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Consumers Getting Artistic for House Purchases


More hopeful buyers are partnering with family or friends or renting rooms to achieve the goal of homeownership. Analysts say more homes need to be built in the U.S.

NEW YORK – Home shoppers today need to make more than $106,000 to comfortably afford a home, a new Zillow analysis finds. That is 80% more than in January 2020, showing how the math has changed for hopeful buyers, who are more often partnering with friends and family or “house hacking” their way to homeownership.

In 2020, a household earning $59,000 annually could comfortably afford the monthly mortgage on a typical U.S. home, spending no more than 30% of its income with a 10% down payment. That was below the U.S. median income of about $66,000, meaning more than half of American households had the financial means to afford homeownership.

Now, the roughly $106,500 needed to comfortably afford a typical home is well above what a typical U.S. household earns each year, estimated at about $81,000.

“Housing costs have soared over the past four years as drastic hikes in home prices, mortgage rates and rent growth far outpaced wage gains,” said Orphe Divounguy, a senior economist at Zillow. “Buyers are getting creative to make a purchase pencil out, and long-distance movers are targeting less expensive and less competitive metros. Mortgage rates easing down has helped some, but the key to improving affordability long term is to build more homes.”

A monthly mortgage payment on a typical U.S. home has nearly doubled since January 2020, up 96.4% to $2,188 (assuming a 10% down payment). Home values have risen 42.4% in that time, with the typical U.S. home now worth about $343,000. Mortgage rates ended January 2020 near 3.5%, keeping the cost of a home affordable for most households that could manage the down payment. At the time of this analysis, mortgage rates were about 6.6%.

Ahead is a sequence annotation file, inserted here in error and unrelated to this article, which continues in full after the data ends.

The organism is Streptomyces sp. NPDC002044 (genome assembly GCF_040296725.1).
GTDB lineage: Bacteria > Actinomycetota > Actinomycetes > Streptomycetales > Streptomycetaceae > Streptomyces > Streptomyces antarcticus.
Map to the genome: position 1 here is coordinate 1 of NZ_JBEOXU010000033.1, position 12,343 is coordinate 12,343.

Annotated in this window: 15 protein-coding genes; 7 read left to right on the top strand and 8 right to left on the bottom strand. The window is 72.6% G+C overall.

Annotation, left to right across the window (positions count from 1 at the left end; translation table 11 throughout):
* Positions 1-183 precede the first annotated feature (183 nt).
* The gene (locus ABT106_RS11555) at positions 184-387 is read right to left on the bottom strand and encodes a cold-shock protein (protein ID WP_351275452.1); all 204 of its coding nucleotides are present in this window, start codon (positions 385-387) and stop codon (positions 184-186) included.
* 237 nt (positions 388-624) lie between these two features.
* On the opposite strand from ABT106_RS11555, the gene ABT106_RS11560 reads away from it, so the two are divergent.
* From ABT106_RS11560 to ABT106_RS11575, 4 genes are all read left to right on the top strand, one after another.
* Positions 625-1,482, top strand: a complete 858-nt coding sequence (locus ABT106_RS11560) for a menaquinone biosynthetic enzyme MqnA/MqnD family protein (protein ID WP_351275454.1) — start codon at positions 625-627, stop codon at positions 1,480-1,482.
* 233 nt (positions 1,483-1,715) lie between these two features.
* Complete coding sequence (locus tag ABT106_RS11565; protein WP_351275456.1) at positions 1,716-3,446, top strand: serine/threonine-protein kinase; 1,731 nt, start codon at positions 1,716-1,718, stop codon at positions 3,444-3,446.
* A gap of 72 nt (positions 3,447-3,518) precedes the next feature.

For a household making the median income, it would take almost 8.5 years before they would have enough saved to put 10% down on a typical U.S. home, about a year longer than it would have in 2020. It’s no wonder, then, tha thalf of first-time buyers say at least part of their down payment came from a gift or loan from family or friends.

With the cost of a mortgage rising, most millennial and Gen Z buyers say “house hacking” – the ability to rent out all or part of a home for extra cash – is very or extremely important. Co-buying with a friend or relative is another way to help with affordability, something 21% of last year’s buyers reported doing.

Metro areas where a buyer could comfortably afford a typical home with the lowest income are Pittsburgh ($58,232 income needed to afford a home), Memphis ($69,976), Cleveland ($70,810), New Orleans ($74,048) and Birmingham ($74,338). The only major metros where a typical home is affordable to a household making the median income are Pittsburgh, St. Louis and Detroit.

There are seven markets among the major metros where a household’s income must be $200,000 or more to comfortably afford a typical home. The top four are in California: San Jose ($454,296), San Francisco ($339,864), Los Angeles ($279,250) and San Diego ($273,613). Seattle ($213,984), the New York City metro area ($213,615) and Boston ($205,253) complete the list.

Copyright © 2024 BridgeTower Media; Copyright, 2024, The Mecklenburg Times (Charlotte, NC). All rghts reserved.



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